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Here’s a quote to start the week.  It’s a quote I found very encouraging last night.  Yesterday morning I preached the first message in a series on Galatians.  Paul pulled no punches and I reflected that somewhat in my message.  So this morning I’ve woken up pondering this quote from Andy Stanley:

“The church, or I should say, church people, must quit adding the word 'but' to the end of our sentences about grace. Grace plus is no longer grace. Grace minus is no longer grace. We are afraid people will abuse grace if presented in its purest form. We need not fear that; we should assume that. Religious people crucified grace personified. Of course grace will be abused. But grace is a powerful dynamic. Grace wins out in the end. It is not our responsibility to qualify it. It is our responsibility to proclaim it and model it.”

I wonder what proportion of gospel preachers really preach the radical message of God’s grace, and how many feel the need to qualify it and augment it and protect it?  How do we over-qualify grace?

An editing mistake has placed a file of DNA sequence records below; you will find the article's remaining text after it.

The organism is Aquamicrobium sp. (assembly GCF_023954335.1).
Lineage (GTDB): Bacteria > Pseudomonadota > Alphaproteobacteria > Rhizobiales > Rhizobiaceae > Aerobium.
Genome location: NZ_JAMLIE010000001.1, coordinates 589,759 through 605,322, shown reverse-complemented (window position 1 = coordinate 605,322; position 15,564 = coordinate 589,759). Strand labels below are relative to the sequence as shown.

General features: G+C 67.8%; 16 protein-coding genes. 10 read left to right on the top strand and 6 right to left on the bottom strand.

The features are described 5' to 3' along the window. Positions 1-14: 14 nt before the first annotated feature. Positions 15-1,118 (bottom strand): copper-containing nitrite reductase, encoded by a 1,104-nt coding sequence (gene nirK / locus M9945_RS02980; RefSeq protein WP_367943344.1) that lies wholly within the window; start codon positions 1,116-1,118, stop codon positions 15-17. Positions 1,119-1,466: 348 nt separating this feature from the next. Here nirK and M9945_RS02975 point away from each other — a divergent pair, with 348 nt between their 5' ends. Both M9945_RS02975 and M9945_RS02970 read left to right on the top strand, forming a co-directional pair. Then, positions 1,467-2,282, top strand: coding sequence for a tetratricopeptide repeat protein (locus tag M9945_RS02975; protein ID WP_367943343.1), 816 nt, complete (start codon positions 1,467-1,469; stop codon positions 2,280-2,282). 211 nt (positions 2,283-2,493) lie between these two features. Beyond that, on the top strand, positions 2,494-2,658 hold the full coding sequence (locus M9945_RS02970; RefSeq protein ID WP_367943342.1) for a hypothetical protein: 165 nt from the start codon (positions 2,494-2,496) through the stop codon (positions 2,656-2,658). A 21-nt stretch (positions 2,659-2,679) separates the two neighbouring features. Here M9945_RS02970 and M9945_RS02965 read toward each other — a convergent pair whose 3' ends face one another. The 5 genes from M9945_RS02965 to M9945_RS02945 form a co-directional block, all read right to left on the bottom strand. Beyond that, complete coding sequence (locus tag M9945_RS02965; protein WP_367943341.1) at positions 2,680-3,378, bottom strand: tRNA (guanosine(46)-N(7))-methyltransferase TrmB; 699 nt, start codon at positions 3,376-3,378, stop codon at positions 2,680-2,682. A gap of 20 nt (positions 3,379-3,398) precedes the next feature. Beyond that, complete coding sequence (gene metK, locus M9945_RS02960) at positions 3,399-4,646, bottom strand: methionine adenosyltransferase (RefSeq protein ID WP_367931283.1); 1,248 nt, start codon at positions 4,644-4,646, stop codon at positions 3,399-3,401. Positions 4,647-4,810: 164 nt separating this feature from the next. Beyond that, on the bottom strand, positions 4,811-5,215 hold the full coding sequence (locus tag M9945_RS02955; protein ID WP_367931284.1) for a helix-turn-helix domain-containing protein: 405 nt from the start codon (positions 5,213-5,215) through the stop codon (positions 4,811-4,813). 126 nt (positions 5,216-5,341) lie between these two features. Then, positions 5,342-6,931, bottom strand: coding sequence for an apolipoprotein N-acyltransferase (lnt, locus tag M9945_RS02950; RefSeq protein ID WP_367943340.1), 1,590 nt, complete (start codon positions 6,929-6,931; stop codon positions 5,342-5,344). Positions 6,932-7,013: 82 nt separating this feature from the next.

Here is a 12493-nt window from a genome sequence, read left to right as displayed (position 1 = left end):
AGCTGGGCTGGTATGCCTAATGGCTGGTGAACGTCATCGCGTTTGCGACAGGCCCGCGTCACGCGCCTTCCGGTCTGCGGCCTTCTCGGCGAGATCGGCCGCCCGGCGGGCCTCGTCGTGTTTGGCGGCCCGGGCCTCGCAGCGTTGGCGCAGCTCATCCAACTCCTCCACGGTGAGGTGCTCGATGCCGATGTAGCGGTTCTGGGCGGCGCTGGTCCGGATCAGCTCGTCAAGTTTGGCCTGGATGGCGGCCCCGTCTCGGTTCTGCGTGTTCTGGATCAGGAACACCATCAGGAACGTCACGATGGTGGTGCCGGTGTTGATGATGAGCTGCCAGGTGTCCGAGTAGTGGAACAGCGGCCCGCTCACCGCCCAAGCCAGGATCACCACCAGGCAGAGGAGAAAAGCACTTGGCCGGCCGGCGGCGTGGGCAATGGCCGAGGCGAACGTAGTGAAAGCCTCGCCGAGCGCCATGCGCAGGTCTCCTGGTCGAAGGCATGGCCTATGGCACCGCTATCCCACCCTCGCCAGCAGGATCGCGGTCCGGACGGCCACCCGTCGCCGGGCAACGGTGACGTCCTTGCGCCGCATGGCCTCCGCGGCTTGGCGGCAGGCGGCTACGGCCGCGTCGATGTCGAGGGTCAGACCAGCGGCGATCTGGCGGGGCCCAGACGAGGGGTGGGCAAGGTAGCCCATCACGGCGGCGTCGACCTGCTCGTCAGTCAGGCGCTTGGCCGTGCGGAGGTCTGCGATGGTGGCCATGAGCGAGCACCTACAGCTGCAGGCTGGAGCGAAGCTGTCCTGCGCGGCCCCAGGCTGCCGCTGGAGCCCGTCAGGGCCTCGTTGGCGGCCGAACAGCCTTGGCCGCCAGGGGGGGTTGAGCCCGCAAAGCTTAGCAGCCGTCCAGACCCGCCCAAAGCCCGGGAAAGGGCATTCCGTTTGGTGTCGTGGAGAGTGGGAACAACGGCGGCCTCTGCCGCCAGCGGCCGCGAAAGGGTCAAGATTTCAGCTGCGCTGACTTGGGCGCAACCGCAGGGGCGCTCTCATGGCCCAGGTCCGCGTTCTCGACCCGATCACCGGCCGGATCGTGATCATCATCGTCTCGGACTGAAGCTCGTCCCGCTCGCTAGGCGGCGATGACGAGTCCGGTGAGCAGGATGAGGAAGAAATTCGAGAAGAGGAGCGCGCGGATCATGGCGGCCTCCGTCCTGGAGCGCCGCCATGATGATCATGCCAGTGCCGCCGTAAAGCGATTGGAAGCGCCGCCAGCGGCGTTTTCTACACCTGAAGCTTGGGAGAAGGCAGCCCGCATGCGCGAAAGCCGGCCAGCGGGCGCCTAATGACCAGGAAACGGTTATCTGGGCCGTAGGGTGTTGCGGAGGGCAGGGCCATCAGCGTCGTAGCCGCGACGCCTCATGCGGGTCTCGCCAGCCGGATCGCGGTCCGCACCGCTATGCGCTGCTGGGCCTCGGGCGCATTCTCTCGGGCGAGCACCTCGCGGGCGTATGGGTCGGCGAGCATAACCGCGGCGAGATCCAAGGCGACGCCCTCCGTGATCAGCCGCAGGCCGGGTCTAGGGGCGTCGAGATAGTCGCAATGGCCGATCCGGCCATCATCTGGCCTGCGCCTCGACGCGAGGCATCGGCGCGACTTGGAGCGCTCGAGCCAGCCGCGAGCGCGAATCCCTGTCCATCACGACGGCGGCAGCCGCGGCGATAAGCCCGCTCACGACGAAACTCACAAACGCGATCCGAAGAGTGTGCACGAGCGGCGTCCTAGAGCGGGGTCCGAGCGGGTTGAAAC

1. We preach grace, but insist on human commitment and responsibility in our gospel preaching.  It’s so easy to preach of God’s wonderful, amazing, life-transforming, gaze-transfixing, heart-captivating grace.  And then in the same breath speak of our need to make a personal commitment, to be diligent, to conform to standards, etc.  Either God’s grace is as good as we say it is, or it is lacking and needs human supply.

2. We preach grace, but quickly shift to focusing on our legal obligations as humans.  Grace plus works is not grace.  Grace minus relational freedom and delight is not grace.  Grace with a good dose of law is not more, but less.  People might abuse grace?  Indeed, so let’s put more effort into communicating how good God’s grace is, rather than feeling obliged to supply qualifiers that are somehow meant to stop people gratuitously sinning in light of the message of the gospel.  When a heart is truly gripped by God’s grace, then it is truly free to live a life of love for God and others—will such preaching lead to licentiousness and abuse?   Certainly not as much as preaching law will lead to rebellion and the fruit of the flesh.

All that I say here applies to both evangelistic and to edificatory preaching.  If the text speaks of our response in some way, or offers guidance on the difference this gospel will make, then of course we must preach the text.  But let’s not automatically feel the need to over qualify and potentially lose the impact of the message if the inspired author didn’t add qualification.

Preaching grace is dangerous.  It is dangerous because unlike overqualified human-centered preaching, it might actually stir a heart to be captivated by the abundant grace of God and lead to radical transformation!